Looking at the contents of the Spyfall box, it’s nothing but a bunch of cards of locations — nothing too interesting. Spyfall comes alive with the players and the questions they ask. After the first round, and with subsequent games, you will soon find yourself getting better at asking questions. At the beginning, most players will find themselves asking yes or no questions. Soon, you’ll learn the power of extracting information from someone, and you’ll find yourself transforming your questions from “Are you allowed to wear a hat here?” to “What kind of attire is allowed here?” The 8-minute round is a good amount of time to allow players to ask enough questions of everyone in order to form their decisions. It isn’t too long or too short and reminds players to keep the game flowing. It gives all players a sense of urgency while gathering information.

After a few rounds, you may realize the value of information. Whether it is a question or an answer, whether it is open-ended or a simple yes or no, every interaction in this game is a clue. After several rounds, you will notice how deliberate word choice can be. You’ll get better at reading in between the lines and sensing body language. And it’s not just you who’s getting better, everyone is.

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Soon, everyone will notice their characters and use those to their advantage, and you’ll find yourself back to square one. Spyfall is not just about the location, but also the unique roles of each character/player in each location. Asking a question such as “Am I allowed to bring a weapon in here?” referring to a bank might lead to incorrect conclusions. Though most regular people would not bring a weapon to a bank, some roles include the security guard or even a bank robber who, as part of their roles, are carrying weapons. Because of this, questions and answers have an extra twist that will have you confused, puzzled, and surprised at the results.

Take the above and mix them with a group that knows how to laugh, and you’ll have a fun night round after round. Whether you’re a civilian or a spy, you’ll find yourself forming your own judgements and conclusions on each person’s identity. Sometimes a person’s answer will make you say, “Yeah, I know she knows where we are. That’s a good answer,” while others will make you check your location card and wonder whether you are in the wrong location.

Spyfall is fun, portable, and easy to learn. It is a great light game to start off the night, in between games, or to wrap up the night. It also accommodates up to 8 players for larger game nights. I have played Spyfall with 4, 5, and 8 players. Though the game allows for 3-player games, I can infer that the deduction aspect of the game becomes a bit more limited and the 8-minute round might be too long. With 8 players, I have played a round without getting a chance to ask or answer any questions. I find the sweet spot to be at 5 players.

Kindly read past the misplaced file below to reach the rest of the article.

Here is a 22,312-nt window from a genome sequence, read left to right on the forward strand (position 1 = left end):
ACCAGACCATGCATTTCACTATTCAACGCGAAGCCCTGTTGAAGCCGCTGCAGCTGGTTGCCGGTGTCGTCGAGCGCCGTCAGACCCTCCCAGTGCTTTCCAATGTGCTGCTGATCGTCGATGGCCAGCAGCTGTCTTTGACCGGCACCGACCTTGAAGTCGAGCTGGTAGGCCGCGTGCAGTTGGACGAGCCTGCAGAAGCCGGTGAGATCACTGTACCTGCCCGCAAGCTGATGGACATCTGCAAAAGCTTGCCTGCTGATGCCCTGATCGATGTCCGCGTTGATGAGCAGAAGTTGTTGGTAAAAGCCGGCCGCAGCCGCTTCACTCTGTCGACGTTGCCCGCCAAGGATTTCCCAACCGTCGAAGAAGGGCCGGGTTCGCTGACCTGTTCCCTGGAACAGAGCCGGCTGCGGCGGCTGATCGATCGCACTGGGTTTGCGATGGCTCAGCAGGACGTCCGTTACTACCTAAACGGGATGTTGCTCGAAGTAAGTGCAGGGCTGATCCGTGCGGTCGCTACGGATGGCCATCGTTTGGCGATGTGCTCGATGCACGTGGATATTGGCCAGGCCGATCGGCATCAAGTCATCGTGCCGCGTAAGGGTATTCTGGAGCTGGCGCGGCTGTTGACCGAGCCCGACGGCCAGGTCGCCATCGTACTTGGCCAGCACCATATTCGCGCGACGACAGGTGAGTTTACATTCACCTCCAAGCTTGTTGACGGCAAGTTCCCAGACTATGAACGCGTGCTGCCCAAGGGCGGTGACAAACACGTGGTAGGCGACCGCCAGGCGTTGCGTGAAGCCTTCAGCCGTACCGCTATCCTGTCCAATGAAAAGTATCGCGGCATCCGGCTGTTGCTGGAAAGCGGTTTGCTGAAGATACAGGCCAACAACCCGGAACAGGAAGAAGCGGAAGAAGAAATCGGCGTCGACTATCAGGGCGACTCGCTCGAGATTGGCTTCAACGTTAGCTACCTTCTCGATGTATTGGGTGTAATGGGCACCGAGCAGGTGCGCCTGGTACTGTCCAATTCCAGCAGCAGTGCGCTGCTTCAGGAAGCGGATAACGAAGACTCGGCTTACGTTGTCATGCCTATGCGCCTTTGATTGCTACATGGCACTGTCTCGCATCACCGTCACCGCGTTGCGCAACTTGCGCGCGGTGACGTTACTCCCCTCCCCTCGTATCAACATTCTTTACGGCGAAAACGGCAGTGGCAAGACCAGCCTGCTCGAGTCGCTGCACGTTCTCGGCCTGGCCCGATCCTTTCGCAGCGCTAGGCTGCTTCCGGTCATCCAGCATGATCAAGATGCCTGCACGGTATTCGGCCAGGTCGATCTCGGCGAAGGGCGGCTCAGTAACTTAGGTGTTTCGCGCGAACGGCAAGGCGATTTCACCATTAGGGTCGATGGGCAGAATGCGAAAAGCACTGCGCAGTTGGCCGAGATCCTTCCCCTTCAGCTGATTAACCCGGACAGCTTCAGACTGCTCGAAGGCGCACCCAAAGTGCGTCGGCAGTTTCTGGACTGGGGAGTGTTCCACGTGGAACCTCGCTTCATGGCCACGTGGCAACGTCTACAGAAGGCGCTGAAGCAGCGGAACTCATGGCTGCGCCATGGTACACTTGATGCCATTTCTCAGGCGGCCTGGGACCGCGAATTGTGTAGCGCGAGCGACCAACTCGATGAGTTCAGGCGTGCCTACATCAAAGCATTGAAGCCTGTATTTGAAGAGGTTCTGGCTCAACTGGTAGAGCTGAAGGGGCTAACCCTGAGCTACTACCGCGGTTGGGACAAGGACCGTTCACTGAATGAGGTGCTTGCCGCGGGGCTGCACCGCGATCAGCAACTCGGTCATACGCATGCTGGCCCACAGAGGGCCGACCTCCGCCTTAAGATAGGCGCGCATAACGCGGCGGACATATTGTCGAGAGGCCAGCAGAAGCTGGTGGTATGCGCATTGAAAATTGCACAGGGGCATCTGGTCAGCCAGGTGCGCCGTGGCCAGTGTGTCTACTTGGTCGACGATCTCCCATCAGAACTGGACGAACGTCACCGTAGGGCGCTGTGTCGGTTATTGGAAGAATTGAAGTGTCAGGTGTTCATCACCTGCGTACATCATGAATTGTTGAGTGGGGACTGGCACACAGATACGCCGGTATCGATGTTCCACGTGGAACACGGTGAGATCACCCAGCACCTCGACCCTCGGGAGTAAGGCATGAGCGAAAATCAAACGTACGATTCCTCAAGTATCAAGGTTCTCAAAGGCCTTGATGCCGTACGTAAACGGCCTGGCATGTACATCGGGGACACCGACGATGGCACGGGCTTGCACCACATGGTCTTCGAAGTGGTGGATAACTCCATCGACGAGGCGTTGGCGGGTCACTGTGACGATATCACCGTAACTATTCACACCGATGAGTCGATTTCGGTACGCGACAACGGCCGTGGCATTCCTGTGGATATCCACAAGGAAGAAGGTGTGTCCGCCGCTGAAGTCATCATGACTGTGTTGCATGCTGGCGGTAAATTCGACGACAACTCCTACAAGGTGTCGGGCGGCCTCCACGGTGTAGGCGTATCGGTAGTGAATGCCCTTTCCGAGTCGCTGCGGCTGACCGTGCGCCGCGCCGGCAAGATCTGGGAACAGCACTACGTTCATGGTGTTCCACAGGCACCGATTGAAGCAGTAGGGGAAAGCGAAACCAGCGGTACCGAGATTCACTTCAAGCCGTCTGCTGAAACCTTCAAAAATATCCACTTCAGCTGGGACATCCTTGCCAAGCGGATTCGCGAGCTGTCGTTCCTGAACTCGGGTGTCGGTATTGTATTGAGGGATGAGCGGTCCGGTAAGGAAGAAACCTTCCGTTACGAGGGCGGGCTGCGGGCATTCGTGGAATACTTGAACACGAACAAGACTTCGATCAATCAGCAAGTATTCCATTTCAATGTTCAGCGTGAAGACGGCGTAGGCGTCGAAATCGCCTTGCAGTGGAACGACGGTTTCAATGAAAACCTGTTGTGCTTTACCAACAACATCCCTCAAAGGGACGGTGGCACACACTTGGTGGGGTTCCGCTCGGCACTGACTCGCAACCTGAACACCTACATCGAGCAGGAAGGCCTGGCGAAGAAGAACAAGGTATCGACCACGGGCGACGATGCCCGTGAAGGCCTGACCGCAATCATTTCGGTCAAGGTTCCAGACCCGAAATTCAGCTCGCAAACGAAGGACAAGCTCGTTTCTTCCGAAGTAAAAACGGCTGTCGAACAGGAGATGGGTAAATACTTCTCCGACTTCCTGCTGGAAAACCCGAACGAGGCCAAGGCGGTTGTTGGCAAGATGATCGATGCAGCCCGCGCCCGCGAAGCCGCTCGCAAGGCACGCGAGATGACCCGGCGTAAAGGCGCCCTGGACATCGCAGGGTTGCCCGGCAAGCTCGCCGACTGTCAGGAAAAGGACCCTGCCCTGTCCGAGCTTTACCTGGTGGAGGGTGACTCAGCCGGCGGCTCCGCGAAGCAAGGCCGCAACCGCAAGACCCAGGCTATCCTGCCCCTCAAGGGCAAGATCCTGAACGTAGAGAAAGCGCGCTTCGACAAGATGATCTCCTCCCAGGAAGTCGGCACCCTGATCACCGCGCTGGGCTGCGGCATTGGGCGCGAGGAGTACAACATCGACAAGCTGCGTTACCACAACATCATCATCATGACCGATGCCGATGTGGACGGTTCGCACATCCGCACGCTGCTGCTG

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I added a couple of adjustments to the rules and components to make Spyfall play more fluidly. When playing with new players, especially with introductory/practice rounds, I have found it helpful to change the round timer to 9 or 10 minutes. This allows the players more time to think of questions.

The game will also flow better when everyone is familiar with all of the possible locations. The rulebook includes a centerfold page that has all of the possible locations. However, when playing on a table or with many people, it is difficult to give equal access to every player. This is a huge disadvantage for the spy because you don’t want to be caught staring at the location page deliberating whether you are in a casino or a space station. You’ll also avoid the spy giving totally incorrect answers or guessing non-existent locations like “The Prison” or “A Barn” — like one of my friends did. As a remedy, I printed and cut out a table of all possible locations. I inserted them into card sleeves with a random card as a back.

In closing, Spyfall isn’t really a game that comes in a box. It’s really a game that comes alive with the friends and family with whom you share it. It’s a great game of social deduction that will have you guessing, bluffing, and laughing at the crazy questions and answers people come up with. A round of Spyfall will have you thinking more than ever that “Knowledge is power.”

So check out Spyfall if you haven’t. If you have, share your thoughts and experiences.

If you find yourself having trouble playing as the spy, I will share a couple of my “Get out of jail free” questions and answers in a future post. Come check it out!